=== /var/config/api.username ===
dev_user
=== /var/config/log.level ===
DEBUG

In this particular example, the loaded configuration and secrets are those for the development environment, overriding the default ones. This allows the application to load the configuration files on a fixed path and to override specific configurations or secrets on a case-by-case basis.

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Using Distinct mountPaths

Another option is to use a distinct mountPath for each volume in the container definition and update the application’s logic to read each path to find the configuration.

The benefit here is that your pod configuration remains simple and explicit; however, the downside is that your application will need some type of logic to read the secret from different paths. This can get out of hand pretty quickly as you add more override folders or conditions per environment, per site, or per customer. That’s why this pattern is most suitable where you have completely separate volumes that need to be mounted or where some of the volumes are writable.

With this approach, the container definition file can be rewritten like this:


apiVersion: v1
kind: Pod
metadata:
  labels:
    run: example-issue
  name: example-issue
spec:
  containers:
  - command:
    - sleep
    - "3600"
    image: alpine:latest
    name: example-issue
    volumeMounts:
    - name: default-config
      mountPath: /var/config/default-config
      readOnly: true
    - name: dev-config
      mountPath: /var/config/dev-config
      readOnly: true
    - name: default-secrets
      mountPath: /var/config/default-secrets
      readOnly: true
    - name: dev-secrets
      mountPath: /var/config/dev-secrets
      readOnly: true
  volumes:
  - name: default-config
    configMap:
      name: default-config
  - name: dev-config
    configMap:
      name: dev-config
  - name: default-secrets
    secret:
      secretName: default-secrets
  - name: dev-secrets
    secret:
      secretName: dev-secrets

Injecting Secrets as Environment Variables

This option is generally suitable if you know the name of the secrets and configuration you want to make available to the container. It also makes your container more portable to other orchestration services (such as AWS ECS Fargate), which provide secrets via environment variables. This option resolves the `must be unique` error by not using volumes at all.

In this option, instead of providing all configurations and secrets as files within the container and letting the container read those files to load their value, you will configure Kubernetes to convert the content of specific configurations and secrets into targeted environment variable names.

This approach has the benefit of being more portable to other container technologies and third-party applications that have better support for environment variables; however, this option is harder to implement, as there’s no simple way to override a default configuration or secret.


apiVersion: v1
kind: Pod
metadata:
  labels:
    run: example-env
  name: example-env
spec:
  containers:
  - command:
    - sleep
    - "3600"
    image: alpine:latest
    name: example-env
    env:
    - name: api.username
      valueFrom:
        secretKeyRef:
          name: dev-secrets
          key: api.username
    - name: api.password
      valueFrom:
        secretKeyRef:
          name: dev-secrets
          key: api.password
    - name: api.url
      valueFrom:
        configMapKeyRef:
          name: dev-config
          key: api.url
    - name: log.level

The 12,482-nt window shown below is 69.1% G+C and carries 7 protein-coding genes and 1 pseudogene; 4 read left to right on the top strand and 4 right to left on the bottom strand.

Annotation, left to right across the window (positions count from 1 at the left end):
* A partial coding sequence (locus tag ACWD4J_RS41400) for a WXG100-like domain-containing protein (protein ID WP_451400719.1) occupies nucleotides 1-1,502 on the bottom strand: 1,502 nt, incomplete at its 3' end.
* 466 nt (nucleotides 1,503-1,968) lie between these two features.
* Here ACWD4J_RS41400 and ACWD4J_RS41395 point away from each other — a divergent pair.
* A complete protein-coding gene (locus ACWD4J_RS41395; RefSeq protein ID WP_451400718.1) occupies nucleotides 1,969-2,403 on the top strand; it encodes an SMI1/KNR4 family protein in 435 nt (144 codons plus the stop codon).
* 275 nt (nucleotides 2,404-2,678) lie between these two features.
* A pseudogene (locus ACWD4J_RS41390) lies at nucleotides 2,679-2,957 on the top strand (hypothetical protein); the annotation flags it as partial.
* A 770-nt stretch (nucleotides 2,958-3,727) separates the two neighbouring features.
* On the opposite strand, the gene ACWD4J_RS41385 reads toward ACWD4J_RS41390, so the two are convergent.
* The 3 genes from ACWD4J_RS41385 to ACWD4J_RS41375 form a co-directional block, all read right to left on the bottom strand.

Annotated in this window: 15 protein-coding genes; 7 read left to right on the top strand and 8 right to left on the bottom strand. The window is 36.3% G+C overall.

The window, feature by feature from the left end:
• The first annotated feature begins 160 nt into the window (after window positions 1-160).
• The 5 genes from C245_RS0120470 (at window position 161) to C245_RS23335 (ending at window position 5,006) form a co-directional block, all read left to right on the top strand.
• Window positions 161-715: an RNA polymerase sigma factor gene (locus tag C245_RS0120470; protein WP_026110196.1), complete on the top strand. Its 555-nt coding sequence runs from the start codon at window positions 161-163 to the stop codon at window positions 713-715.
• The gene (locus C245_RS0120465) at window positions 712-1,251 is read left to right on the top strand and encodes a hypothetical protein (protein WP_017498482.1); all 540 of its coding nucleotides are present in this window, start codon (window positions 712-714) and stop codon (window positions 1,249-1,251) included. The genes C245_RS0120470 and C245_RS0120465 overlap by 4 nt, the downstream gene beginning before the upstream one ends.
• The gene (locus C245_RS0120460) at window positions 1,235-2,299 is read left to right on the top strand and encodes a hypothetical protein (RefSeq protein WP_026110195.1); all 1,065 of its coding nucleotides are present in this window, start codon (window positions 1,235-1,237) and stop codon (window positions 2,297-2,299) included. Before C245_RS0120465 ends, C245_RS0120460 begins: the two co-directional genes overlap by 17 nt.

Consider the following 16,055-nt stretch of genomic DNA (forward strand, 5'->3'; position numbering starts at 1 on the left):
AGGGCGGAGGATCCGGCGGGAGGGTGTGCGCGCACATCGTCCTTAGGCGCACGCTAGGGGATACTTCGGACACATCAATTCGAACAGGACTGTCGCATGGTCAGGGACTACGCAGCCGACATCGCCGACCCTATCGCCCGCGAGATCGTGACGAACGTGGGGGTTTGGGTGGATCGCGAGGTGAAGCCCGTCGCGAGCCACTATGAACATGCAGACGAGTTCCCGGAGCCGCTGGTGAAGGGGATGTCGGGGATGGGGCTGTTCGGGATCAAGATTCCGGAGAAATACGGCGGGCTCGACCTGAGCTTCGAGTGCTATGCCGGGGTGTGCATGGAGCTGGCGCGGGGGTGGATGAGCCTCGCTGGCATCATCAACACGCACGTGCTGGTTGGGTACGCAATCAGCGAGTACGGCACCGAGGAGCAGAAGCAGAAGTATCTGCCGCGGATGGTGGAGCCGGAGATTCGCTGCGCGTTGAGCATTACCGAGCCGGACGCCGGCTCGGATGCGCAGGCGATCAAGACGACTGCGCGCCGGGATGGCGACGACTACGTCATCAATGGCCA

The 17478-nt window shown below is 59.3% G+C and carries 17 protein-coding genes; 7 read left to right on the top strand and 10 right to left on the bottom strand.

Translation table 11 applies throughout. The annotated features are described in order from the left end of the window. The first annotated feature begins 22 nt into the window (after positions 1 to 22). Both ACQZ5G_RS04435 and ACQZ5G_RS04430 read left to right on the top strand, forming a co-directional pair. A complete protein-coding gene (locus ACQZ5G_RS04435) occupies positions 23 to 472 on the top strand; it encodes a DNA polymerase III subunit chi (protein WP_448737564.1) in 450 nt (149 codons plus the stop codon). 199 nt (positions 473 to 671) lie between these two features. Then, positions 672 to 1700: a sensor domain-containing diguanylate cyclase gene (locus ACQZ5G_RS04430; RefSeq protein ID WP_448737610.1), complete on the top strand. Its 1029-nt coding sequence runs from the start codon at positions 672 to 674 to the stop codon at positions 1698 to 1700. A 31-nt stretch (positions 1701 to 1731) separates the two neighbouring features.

valueFrom:
        configMapKeyRef:
          name: dev-config
          key: log.level
  volumes:
  - name: default-config
    configMap:
      name: default-config
  - name: dev-config
    configMap:
      name: default-config
  - name: default-secrets
    secret:
      secretName: default-secrets
  - name: dev-secrets
    secret:
      secretName: dev-secrets

Using an initContainer

This last option uses an initContainer with a local volume to give you complete control over how the secrets and configuration are defined and resolved before your main container starts.

The following snippet shows how your container definition file may look like with initContainer:


apiVersion: v1
kind: Pod
metadata:
  labels:
    run: example-initcontainer
  name: example-initcontainer
spec:
  containers:
  - command:
    - sleep
    - "3600"
    image: alpine:latest
    name: example-initcontainer
    volumeMounts:
    - name: generated-config
      mountPath: /var/config/
      readOnly: true
  initContainers:
  - command:
    - /bin/generate-config.sh
    image: alpine:latest
    name: generate-config
    volumeMounts:
    - name: generated-config
      mountPath: /var/config/generated-config
      readOnly: false
    - name: default-config
      mountPath: /var/config/default-config
      readOnly: true
    - name: dev-config
      mountPath: /var/config/dev-config
      readOnly: true
    - name: default-secrets
      mountPath: /var/config/default-secrets
      readOnly: true
    - name: dev-secrets
      mountPath: /var/config/dev-secrets
      readOnly: true
  volumes:
  - name: generated-config
    emptyDir: {}
  - name: default-config
    configMap:
      name: default-config
  - name: dev-config
    configMap:
      name: default-config
  - name: default-secrets
    secret:
      secretName: default-secrets
  - name: dev-secrets
    secret:
      secretName: dev-secrets

This option gives you the most control over how all secrets and configurations are merged into a shared volume during initialization without requiring you to modify the main application image. It also allows you to fetch secrets and configurations from outside the Kubernetes cluster, such as S3 or other external storage services.

This option is most suitable in the following cases:

  • When you have multiple service containers that rely on a shared configuration that’s generated only once
  • When you have security requirements to run your main container with read-only file systems. In such cases, you can’t generate the shared configuration as part of the entry point.

More details on how to configure the initContainer can be found here.

Conclusion

In this article, you have learned what the Kubernetes `must be unique` error code means and how you can resolve it with a few different methods. 

You have also learned about different methods for mounting several configurations to a single-target container in your Kubernetes cluster—using projected volumes, separate mount paths, environment variables, or initialization containers.

Validating the Kubernetes configuration in the CI/CD pipeline would prevent this issue from appearing in production. Be sure to consider using a validation tool to help prevent such misconfigurations and catch issues early on.